Publication Date




Embargo Period


Degree Type


Degree Name

Doctor of Philosophy (PHD)


Marine Geology and Geophysics (Marine)

Date of Defense


First Committee Member

Peter K. Swart

Second Committee Member

Larry C. Peterson

Third Committee Member

Amy C. Clement

Fourth Committee Member

Rosalind E.M. Rickaby


In order to understand and predict climate in a world driven by anthropogenic influences, increased understanding of natural climate variability is vital. The doctoral dissertation presented here focuses on multi-decadal climate modes, and in particular, the Atlantic Multi-decadal Oscillation (AMO), and how it is expressed in the tropical to sub-tropical western Atlantic Ocean over the last ~700 years. Multi-decadal modes have been linked to weather around the Atlantic, and have also been correlated with the occurrence of anomalous climatic events (in both temperature and precipitation), although the relationship of these modes to anthropogenic impacts is still undefined. The study area for this project encompasses South Florida, the Bahamas, and the Caribbean; however, the dissertation begins with a review article covering the current published records and reconstructions of multi-decadal variability from the Atlantic sector. Beyond this, the research turns to the reconstruction of multi-decadal variability from biogenic carbonates, including corals and sclerosponges. Because Atlantic Multi-decadal Variability (AMV) is still poorly understood and current reconstructions diverge beyond the instrumental period, the use of long-lived coral and sclerosponge specimens allows for an examination of multi-decadal variability over the last several centuries. Two multi-century records of temperature and salinity are reconstructed from the geochemistry of a coral from coastal Florida and sclerosponge collected in the Bahamas. Additional analyses from corals collected throughout the Lesser Antilles are also examined to determine their sensitivity to Atlantic AMV for future work. The final chapter of this dissertation presents a study investigating the reproducibility and fidelity of some of the geochemical proxy techniques utilized in biogenic carbonates.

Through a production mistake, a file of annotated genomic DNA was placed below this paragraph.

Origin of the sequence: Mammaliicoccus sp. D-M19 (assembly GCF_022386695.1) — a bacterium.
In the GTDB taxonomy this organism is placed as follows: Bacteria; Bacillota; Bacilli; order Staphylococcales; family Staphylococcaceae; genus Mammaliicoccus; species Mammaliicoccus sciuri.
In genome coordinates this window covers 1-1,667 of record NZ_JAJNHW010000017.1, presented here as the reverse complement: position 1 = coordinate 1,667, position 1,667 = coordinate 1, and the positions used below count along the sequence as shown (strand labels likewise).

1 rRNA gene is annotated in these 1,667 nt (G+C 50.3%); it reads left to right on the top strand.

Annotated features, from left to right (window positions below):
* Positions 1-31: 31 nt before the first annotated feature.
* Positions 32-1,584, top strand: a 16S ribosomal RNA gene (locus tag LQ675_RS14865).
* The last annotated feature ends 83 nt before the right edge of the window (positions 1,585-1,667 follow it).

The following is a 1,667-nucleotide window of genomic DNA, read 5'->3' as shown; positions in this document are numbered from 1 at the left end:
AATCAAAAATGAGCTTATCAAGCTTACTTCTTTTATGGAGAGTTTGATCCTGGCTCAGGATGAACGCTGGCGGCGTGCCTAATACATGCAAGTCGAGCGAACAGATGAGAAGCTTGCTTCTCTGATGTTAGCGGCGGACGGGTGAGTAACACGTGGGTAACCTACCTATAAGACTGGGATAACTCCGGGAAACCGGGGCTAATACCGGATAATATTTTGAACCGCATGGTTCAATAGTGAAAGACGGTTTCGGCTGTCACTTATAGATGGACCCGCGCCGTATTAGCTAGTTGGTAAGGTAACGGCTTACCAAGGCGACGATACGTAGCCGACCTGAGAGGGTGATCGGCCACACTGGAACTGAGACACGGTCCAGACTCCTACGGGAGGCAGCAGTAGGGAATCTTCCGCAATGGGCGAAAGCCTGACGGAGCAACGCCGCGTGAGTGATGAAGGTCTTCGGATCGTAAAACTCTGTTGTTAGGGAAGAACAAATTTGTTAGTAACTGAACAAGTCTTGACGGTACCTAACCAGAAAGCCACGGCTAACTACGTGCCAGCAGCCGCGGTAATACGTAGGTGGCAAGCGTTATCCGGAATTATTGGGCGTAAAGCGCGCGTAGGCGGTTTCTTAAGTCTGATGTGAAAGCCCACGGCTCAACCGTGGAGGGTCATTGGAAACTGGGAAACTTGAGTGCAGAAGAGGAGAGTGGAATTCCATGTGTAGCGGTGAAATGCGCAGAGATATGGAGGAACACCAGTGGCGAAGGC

Atlantic; Sclerosponge; Coral; Geochemistry; Paleoclimate; Multi-decadal